It struck me as a bit odd that two strangers, Irene Jansen and Sam the cab driver, were so willing to help Vincent Parry. Irene’s reasoning is stronger than Sam’s. She draws parallels between Vincent’s case and her father’s. Both she and Sam talk about the trial and the publicity surrounding it, but viewers never see anything of the trial or its news coverage. They have only Irene’s and Sam’s descriptions to go by. But Vincent’s luck does run out, as anyone might expect in film noir. Irene and Sam may be the only two people (of three; the third is a friend of Parry’s) who believe Vincent is innocent, and he happens to run into both of them early in his prison escape. It isn’t long, however, before fate turns against Vincent.
Vincent Parry first goes to a friend’s, George Fellsinger’s, apartment. He asks George, a trumpet player, if he can stay with him while he recovers from the plastic surgery. George worries that the police will come to his apartment looking for Vincent because they already know that they are friends, but George finally agrees. They talk about Madge framing Vincent for the murder of his wife Gert because she couldn’t have him for herself, and Humphrey Bogart delivers one of my favorite lines from this film: “Maybe someday she’ll get run over or something.” This line and this conversation between Vincent and his friend George may be the strongest direct evidence that viewers have about Parry’s innocence.
After Vincent has the plastic surgery, he returns to George’s apartment to recuperate. When he arrives, he finds George dead. Vincent has no choice but to return to Irene’s apartment. He needs help with his recovery, and he has nowhere else to go. Irene is happy to help, and they develop a friendship as Vincent improves. When it is time to remove the bandages, Irene is there to assist. Once the bandages are removed, the use of the camera to shoot first-person POV from Vincent Parry’s perspective comes to an end.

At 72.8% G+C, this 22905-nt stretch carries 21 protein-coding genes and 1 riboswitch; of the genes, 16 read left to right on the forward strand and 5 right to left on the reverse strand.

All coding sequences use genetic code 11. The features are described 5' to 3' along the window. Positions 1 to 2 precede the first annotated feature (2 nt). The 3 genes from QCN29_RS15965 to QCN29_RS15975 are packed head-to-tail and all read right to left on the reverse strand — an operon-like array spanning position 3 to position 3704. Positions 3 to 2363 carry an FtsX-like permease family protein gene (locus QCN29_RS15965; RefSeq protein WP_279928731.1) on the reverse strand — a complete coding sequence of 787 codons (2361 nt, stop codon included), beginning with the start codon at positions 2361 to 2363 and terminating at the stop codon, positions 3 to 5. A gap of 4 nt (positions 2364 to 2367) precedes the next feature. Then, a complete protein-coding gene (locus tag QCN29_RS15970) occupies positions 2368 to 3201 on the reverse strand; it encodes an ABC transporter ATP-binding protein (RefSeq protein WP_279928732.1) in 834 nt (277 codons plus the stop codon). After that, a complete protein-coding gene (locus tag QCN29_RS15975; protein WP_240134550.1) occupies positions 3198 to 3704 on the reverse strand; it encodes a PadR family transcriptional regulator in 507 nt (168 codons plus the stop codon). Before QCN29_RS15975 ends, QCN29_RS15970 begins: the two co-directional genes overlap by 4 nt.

Vincent decides to leave Irene’s after his recovery. Once Vincent is on his own, everything seems to conspire against him—again. Baker, the driver who gave Vincent a ride at the start of the film, comes back into his life, and he’s not back to be helpful. When Vincent confronts Madge, she has the bad luck to fall to her death in an accident. The wish that Vincent expressed to his friend George has come true. But it’s even worse luck for Vincent. Who would believe a convicted murderer that he just happened to be in the wrong place at the wrong time, the same moment Madge breaks through her own apartment window and falls several floors to her death? Even the real reason for his visit to Madge is a bit hard to believe. Why would he or anyone else believe that she would be willing to defend him after she falsely accused him of murder?
But no one, in 1947 and probably now, sees a Bogart and Bacall film expecting more than their onscreen performances and star power. Madge Rapf does exactly what anyone besides Vincent Parry would expect her to do. Vincent Parry’s bad luck just gets worse and worse. The ending is a little quick and bit too neat, but it’s probably the one everyone is rooting for in a Bogart and Bacall film. Their onscreen personas may really be box office magic after all, even after more than seventy years.
September 5, 1947 (New York City), September 27, 1947 (United States), release dates • Directed by Delmer Davies • Screenplay by Delmer Davies • Based on the novel Dark Passage by David Goodis • Music by Franz Waxman • Edited by David Weisbart • Cinematography by Sidney Hickox
Humphrey Bogart as Vincent Parry • Lauren Bacall as Irene Jansen • Bruce Bennett as Bob • Agnes Moorehead as Madge Rapf • Tom D’Andrea as Sam the cabby • Clifton Young as Baker • Douglas Kennedy as Detective Kennedy in the diner • Rory Mallinson as George Fellsinger • Houseley Stevenson as Dr. Walter Coley • John Arledge as the lonely man
Distributed by Warner Bros./First National • Produced by Warner Bros./First National